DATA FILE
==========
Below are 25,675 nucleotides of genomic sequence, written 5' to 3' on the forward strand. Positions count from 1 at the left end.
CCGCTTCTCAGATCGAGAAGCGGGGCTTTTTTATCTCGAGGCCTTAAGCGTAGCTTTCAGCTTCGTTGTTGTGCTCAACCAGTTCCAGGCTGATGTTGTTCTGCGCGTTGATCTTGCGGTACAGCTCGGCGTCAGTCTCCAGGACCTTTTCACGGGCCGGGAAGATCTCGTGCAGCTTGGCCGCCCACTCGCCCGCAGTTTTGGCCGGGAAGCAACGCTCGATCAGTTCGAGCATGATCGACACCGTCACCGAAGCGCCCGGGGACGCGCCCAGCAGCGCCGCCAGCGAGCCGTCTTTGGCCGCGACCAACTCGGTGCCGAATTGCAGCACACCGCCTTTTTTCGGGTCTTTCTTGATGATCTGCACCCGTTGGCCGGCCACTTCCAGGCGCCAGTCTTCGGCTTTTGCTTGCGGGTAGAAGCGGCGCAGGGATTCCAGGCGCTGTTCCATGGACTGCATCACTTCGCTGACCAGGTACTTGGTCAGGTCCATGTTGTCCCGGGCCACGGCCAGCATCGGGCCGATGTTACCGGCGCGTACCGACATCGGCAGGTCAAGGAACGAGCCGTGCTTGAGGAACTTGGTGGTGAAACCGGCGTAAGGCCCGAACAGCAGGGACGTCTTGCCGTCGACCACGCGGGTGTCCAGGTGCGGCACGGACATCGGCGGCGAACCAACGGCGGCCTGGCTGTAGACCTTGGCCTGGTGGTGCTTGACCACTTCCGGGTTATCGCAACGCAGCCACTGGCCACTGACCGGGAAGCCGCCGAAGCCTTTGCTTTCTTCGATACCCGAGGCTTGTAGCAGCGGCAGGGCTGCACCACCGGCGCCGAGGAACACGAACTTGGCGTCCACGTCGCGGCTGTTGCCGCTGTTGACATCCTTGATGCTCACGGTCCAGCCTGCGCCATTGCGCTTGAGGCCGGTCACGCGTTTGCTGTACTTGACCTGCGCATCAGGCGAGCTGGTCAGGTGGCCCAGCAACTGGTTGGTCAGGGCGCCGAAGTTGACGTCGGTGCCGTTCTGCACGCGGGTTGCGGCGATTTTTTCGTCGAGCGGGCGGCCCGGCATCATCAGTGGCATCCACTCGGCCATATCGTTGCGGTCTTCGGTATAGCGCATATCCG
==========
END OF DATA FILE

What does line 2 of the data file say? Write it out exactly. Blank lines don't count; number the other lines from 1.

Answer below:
CCGCTTCTCAGATCGAGAAGCGGGGCTTTTTTATCTCGAGGCCTTAAGCGTAGCTTTCAGCTTCGTTGTTGTGCTCAACCAGTTCCAGGCTGATGTTGTTCTGCGCGTTGATCTTGCGGTACAGCTCGGCGTCAGTCTCCAGGACCTTTTCACGGGCCGGGAAGATCTCGTGCAGCTTGGCCGCCCACTCGCCCGCAGTTTTGGCCGGGAAGCAACGCTCGATCAGTTCGAGCATGATCGACACCGTCACCGAAGCGCCCGGGGACGCGCCCAGCAGCGCCGCCAGCGAGCCGTCTTTGGCCGCGACCAACTCGGTGCCGAATTGCAGCACACCGCCTTTTTTCGGGTCTTTCTTGATGATCTGCACCCGTTGGCCGGCCACTTCCAGGCGCCAGTCTTCGGCTTTTGCTTGCGGGTAGAAGCGGCGCAGGGATTCCAGGCGCTGTTCCATGGACTGCATCACTTCGCTGACCAGGTACTTGGTCAGGTCCATGTTGTCCCGGGCCACGGCCAGCATCGGGCCGATGTTACCGGCGCGTACCGACATCGGCAGGTCAAGGAACGAGCCGTGCTTGAGGAACTTGGTGGTGAAACCGGCGTAAGGCCCGAACAGCAGGGACGTCTTGCCGTCGACCACGCGGGTGTCCAGGTGCGGCACGGACATCGGCGGCGAACCAACGGCGGCCTGGCTGTAGACCTTGGCCTGGTGGTGCTTGACCACTTCCGGGTTATCGCAACGCAGCCACTGGCCACTGACCGGGAAGCCGCCGAAGCCTTTGCTTTCTTCGATACCCGAGGCTTGTAGCAGCGGCAGGGCTGCACCACCGGCGCCGAGGAACACGAACTTGGCGTCCACGTCGCGGCTGTTGCCGCTGTTGACATCCTTGATGCTCACGGTCCAGCCTGCGCCATTGCGCTTGAGGCCGGTCACGCGTTTGCTGTACTTGACCTGCGCATCAGGCGAGCTGGTCAGGTGGCCCAGCAACTGGTTGGTCAGGGCGCCGAAGTTGACGTCGGTGCCGTTCTGCACGCGGGTTGCGGCGATTTTTTCGTCGAGCGGGCGGCCCGGCATCATCAGTGGCATCCACTCGGCCATATCGTTGCGGTCTTCGGTATAGCGCATATCCG